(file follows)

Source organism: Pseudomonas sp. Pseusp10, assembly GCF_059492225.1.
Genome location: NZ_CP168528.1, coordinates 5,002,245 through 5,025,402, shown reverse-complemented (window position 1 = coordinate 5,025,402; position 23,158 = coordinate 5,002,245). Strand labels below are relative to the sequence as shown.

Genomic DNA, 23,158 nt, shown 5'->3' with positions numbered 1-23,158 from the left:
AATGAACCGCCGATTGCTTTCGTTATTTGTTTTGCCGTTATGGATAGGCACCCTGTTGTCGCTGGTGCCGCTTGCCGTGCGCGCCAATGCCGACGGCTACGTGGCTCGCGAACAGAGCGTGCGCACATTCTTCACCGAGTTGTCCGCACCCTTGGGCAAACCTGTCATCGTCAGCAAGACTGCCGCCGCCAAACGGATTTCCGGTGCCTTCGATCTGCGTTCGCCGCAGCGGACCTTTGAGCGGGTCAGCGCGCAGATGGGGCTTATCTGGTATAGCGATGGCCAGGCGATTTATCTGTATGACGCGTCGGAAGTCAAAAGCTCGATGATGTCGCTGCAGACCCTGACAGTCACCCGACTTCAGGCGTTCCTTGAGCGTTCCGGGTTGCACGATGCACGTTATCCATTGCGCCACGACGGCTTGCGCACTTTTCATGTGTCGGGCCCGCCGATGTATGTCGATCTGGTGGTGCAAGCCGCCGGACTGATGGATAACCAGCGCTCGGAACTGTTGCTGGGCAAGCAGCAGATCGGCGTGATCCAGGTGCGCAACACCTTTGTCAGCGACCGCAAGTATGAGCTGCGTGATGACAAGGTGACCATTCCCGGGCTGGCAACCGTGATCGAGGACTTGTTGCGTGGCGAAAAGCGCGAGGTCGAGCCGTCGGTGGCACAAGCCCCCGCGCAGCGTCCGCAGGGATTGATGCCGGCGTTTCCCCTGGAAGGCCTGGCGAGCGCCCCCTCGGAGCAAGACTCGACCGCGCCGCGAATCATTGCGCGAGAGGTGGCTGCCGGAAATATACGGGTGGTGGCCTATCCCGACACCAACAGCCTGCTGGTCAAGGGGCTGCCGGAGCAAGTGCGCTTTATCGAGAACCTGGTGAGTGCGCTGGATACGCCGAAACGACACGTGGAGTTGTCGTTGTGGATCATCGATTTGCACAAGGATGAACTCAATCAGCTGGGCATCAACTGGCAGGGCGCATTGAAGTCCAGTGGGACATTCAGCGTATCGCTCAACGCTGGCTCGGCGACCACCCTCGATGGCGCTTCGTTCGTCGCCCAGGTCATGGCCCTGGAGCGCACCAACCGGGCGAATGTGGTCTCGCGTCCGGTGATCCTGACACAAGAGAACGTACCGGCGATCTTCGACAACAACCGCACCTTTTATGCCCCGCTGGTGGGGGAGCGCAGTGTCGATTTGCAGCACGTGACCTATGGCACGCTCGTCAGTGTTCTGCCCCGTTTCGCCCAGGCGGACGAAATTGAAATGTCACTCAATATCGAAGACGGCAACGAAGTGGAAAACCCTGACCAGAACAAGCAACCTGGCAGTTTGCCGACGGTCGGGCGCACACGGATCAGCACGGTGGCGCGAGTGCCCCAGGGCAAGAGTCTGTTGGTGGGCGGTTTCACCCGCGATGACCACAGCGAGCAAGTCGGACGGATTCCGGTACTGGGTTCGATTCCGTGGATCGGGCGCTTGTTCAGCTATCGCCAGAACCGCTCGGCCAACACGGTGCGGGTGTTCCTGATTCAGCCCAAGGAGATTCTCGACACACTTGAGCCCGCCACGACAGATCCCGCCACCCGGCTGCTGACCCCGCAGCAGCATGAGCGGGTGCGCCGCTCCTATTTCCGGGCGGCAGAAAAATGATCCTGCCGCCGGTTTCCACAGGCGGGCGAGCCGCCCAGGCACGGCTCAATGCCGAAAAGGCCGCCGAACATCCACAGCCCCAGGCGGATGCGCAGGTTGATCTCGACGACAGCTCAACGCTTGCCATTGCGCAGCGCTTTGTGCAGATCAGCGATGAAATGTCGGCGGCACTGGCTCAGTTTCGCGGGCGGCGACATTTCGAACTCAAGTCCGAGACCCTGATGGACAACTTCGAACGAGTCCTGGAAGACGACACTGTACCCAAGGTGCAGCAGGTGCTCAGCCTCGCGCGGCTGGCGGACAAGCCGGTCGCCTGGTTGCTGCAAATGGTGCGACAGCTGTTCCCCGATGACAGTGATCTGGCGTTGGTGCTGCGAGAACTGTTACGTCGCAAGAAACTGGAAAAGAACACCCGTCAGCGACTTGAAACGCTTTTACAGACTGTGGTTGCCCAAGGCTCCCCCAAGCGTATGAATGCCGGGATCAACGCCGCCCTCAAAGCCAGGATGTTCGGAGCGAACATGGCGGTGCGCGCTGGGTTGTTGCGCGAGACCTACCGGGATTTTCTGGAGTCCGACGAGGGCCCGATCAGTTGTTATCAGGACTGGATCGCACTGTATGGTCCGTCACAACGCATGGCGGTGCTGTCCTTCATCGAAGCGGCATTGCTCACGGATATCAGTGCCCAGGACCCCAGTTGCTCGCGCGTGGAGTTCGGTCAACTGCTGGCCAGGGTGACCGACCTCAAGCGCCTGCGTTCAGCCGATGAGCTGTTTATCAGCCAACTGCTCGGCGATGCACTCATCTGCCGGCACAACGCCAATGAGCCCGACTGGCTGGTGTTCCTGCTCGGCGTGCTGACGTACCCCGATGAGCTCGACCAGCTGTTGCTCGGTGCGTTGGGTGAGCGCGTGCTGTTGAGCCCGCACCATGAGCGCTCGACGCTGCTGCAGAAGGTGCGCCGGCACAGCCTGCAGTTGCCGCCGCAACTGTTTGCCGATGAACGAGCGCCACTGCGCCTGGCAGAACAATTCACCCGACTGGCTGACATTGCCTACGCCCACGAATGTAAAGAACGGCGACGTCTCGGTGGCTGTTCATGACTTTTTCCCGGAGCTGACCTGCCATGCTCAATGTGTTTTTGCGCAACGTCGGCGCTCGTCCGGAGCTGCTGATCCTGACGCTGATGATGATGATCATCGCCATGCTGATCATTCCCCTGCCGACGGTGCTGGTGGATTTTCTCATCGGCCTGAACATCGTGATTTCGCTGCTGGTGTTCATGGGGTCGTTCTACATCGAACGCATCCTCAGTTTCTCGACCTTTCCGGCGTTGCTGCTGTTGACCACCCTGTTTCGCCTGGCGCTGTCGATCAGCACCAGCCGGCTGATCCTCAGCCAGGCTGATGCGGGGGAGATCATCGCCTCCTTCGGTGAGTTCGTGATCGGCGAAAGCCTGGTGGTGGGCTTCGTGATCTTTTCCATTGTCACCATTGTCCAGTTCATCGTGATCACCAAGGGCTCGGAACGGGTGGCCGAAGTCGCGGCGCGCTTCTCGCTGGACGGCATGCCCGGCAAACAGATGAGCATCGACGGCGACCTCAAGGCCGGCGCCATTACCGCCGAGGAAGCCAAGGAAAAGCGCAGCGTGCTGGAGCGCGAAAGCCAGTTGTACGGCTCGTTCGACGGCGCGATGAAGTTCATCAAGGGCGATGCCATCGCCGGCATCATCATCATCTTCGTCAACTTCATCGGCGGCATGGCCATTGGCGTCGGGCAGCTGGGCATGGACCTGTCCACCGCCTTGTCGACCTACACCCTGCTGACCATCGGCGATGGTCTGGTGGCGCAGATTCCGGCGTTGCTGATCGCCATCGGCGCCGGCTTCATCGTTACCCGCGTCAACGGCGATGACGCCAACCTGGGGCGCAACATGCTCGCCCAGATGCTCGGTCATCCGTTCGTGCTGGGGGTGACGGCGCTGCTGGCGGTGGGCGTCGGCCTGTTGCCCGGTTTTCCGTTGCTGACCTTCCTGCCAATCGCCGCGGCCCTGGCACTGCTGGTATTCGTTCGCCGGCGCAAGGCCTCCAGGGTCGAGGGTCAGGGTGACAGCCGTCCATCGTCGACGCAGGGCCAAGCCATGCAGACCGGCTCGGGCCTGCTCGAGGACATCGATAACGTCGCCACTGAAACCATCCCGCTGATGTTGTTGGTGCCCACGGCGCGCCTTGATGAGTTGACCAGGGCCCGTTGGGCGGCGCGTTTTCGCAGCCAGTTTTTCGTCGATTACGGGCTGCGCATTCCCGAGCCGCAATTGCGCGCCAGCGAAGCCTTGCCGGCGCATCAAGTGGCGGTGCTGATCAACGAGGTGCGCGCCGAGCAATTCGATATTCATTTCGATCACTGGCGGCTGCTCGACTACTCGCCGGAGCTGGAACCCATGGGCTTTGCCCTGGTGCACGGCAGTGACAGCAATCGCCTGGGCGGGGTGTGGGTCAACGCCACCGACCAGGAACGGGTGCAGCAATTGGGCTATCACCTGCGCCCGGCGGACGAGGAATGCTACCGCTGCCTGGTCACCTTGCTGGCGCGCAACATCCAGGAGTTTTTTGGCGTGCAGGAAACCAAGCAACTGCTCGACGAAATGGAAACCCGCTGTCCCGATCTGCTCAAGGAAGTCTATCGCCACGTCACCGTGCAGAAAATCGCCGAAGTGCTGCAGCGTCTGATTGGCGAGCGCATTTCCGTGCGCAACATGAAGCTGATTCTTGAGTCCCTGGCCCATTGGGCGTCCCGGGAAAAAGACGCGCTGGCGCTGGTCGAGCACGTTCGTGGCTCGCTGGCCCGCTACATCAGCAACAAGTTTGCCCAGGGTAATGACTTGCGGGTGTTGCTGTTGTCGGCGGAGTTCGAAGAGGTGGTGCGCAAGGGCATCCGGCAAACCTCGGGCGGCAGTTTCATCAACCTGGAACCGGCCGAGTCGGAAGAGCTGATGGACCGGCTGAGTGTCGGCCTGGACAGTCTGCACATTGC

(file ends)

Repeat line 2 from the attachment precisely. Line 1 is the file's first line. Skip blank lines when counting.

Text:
Genome location: NZ_CP168528.1, coordinates 5,002,245 through 5,025,402, shown reverse-complemented (window position 1 = coordinate 5,025,402; position 23,158 = coordinate 5,002,245). Strand labels below are relative to the sequence as shown.